"My father always told me this and it’s something I never forget: the more you know, the less you’re going to suffer.”
This phrase echoes again and again in the head of Colombian footballer Luis Alejandro Paz.
The words of his father, Luis Ángel Paz, when telling him off for getting bad marks at the Perico Negro School in the town of Puerto Tejada, in Cauca, left a mark on him and became a kind of motto in his professional life.
Today, at the age of 32, having become one of the stars and captains of América de Cali, Paz feels proud of having followed his father’s advice. As well as his success as a player, he has already managed to obtain two university degrees: he is an electrical engineer and a public accountant. And as if this were not enough, he is doing a third university course, a master’s degree in sports administration.
“You look back over your life and I’m proud of having taken advantage of the opportunities football has given me to study at the same time. Usually, when a footballer retires he has two options: to stay in football or to look after his investments. In my case, fortunately, studying has given me many more options; I have other educational resources,” the midfielder said in an interview with FIFPRO.
From the very beginning Paz was sure of how important education was going to be in the course of his life. Indeed, each time he signed with the three major clubs in his career, Deportes Quindío, Deportes Tolima and América de Cali, he always presented his future employers with the same clause in his contract: that the club he was joining should pay the costs of his university studies.
He has also benfitted from a study fund set up by ACOLFUTPRO, the organization that represents footballers’ rights in Colombia. The fund provides financial support for footballers to take academic courses.
“I hired a hall to give a talk for my teammates on their financial security. Even the manager was there”
From his earliest days as a professional Paz knew that he would have to combine his life in sport with his academic life. “I saw my father working as a car mechanic on wheel alignment machines and studying in the evenings. That’s what made me determined to follow his example. The first thing I did was to qualify at the age of 22 as an electrical and electronic engineer”, he explained.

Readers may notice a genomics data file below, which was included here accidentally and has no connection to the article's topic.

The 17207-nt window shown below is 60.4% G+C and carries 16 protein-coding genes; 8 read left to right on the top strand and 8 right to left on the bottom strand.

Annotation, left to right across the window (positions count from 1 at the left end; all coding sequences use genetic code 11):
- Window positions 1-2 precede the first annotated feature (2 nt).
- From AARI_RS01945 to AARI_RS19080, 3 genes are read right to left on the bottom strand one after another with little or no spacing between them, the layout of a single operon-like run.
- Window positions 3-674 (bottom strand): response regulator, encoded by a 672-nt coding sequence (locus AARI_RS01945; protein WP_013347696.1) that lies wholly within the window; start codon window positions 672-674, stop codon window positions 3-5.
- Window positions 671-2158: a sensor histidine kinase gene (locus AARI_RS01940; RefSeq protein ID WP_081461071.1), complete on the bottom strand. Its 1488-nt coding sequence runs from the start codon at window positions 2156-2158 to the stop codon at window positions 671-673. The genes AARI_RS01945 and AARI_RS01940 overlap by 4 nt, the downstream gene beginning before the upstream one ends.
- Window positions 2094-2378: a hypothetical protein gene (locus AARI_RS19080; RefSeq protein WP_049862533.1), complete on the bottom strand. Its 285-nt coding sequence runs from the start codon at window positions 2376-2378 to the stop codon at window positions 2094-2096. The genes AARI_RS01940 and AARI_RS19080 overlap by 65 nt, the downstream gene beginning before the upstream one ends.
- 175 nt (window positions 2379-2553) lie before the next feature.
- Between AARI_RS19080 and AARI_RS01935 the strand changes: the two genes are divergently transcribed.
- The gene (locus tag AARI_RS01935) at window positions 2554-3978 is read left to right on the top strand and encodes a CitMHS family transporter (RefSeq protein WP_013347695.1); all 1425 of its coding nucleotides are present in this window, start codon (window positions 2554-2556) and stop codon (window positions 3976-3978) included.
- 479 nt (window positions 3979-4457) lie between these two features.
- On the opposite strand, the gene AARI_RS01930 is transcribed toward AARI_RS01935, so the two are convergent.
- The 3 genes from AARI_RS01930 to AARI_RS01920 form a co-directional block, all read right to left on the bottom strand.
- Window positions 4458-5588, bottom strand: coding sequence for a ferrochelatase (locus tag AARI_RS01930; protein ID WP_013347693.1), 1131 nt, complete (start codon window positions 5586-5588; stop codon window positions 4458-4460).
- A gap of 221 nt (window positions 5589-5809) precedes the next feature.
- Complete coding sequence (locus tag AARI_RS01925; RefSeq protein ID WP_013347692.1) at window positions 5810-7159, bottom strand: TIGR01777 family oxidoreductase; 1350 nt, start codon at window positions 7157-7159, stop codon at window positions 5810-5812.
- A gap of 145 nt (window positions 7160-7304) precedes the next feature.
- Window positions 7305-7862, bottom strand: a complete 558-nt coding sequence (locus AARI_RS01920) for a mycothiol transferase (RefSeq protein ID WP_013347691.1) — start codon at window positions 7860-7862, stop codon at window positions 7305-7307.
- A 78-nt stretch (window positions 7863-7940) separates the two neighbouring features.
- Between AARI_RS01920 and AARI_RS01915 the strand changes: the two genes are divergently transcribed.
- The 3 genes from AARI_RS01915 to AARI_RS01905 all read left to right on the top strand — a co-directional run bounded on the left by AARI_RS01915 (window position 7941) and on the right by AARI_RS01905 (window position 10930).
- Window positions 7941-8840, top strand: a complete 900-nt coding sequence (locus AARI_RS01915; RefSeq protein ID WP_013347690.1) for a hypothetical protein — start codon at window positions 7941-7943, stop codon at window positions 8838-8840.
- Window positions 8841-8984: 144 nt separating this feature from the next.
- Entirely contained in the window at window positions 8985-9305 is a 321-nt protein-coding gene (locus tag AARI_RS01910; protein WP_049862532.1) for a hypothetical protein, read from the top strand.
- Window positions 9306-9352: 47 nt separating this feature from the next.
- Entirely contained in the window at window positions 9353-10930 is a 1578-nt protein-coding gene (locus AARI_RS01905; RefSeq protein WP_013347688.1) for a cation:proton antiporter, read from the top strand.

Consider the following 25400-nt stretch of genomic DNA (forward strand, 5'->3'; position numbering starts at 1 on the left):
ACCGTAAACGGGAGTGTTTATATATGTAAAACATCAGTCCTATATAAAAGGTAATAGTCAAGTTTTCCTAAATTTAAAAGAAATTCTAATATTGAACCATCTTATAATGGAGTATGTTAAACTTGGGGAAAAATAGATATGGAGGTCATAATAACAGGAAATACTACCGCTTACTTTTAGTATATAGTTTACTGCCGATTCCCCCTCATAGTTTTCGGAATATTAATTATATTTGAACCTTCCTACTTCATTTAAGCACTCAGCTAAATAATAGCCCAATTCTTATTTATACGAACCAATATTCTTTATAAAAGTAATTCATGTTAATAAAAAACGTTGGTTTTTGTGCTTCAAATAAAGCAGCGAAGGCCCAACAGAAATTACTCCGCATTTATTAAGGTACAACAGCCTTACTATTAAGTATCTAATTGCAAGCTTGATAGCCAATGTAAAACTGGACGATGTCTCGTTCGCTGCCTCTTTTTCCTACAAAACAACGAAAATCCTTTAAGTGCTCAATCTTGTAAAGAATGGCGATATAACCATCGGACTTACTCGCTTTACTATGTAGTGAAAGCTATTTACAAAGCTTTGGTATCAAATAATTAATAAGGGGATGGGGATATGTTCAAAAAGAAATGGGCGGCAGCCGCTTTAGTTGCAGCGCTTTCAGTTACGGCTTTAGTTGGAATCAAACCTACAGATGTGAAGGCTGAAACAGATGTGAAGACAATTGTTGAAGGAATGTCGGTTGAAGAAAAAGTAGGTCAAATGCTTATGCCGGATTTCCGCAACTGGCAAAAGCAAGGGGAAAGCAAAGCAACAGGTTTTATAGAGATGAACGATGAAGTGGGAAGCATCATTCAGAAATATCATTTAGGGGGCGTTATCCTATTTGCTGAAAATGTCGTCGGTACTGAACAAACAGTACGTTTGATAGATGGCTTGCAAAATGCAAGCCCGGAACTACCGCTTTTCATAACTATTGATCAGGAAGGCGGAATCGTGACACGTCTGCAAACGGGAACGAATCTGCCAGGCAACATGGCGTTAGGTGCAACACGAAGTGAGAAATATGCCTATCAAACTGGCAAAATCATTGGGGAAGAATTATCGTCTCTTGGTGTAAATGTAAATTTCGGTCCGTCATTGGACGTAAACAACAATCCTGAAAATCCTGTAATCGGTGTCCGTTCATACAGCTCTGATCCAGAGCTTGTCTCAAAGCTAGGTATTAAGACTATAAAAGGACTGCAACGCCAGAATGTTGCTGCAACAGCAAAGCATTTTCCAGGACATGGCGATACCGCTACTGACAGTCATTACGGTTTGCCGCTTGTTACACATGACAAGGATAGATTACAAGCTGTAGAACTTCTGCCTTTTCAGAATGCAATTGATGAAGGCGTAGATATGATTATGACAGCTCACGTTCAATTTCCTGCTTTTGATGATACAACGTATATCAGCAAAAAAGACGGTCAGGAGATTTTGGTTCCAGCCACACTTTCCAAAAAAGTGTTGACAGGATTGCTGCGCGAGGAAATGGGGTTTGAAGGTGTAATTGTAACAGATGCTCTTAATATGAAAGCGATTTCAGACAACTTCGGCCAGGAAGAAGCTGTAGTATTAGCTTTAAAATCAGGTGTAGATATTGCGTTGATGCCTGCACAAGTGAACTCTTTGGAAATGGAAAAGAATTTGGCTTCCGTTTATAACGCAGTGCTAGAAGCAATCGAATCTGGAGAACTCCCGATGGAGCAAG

But he was not content to leave it at that, so from 2015 to 2018 he took the degree course in accountancy at the San Martín University Foundation.
Paz was already in the Colombian first division with Deportes Tolima, so combining his work as a player with his studies was an enormous challenge. “People gave me a lot of help to pass the degree, including the coaches, who sometimes let me arrive late at a pre-match preparation, and even the university, which extended the deadline for an exam when it clashed with a match.
"There were even very funny cases, like one day when we were travelling to a game and there was no signal on the bus to take a mid-term exam on Labour Law. I moved closer to the driver to see if I could get a connection. My teammates were killing themselves laughing.”
To qualify as a public accountant, Paz presented a degree project based exclusively on his experience: financial and accounting security in the life of a footballer. So he then became a kind of financial adviser for players and staff at Deportes Tolima.
“I even hired a hall to give a talk for my teammates and many of the club’s employees on their financial security. Even the manager was there. Many of them came up to me and asked me why some withholding was being made from their pay, why this other money was missing, and I helped them to understand the figures in their contracts.”
“For a footballer it’s essential to always be financially secure. There are many options, from real estate to buying shares. There are many safe forms of investment that can give you an income and financial security for the future.”
“Paz's future ambitions include becoming president of the Colombian football league”
Currently, with his course in Sports Administration underway, Paz has ambitious plans: to create a financial advisory company for professional footballers and to become the president of Dimayor, Colombian football’s premier league.
So as he enters the final stretch of his career as a player, this midfielder is constantly grateful to his parents for drumming into him the importance of studying, as well as playing football.
“In football there are a lot of things that can affect you or lead to things not working out the way you want. And that’s when the problems begin. But what you’re left with in the end is your education. Having a wider scope for action because you’ve studied.”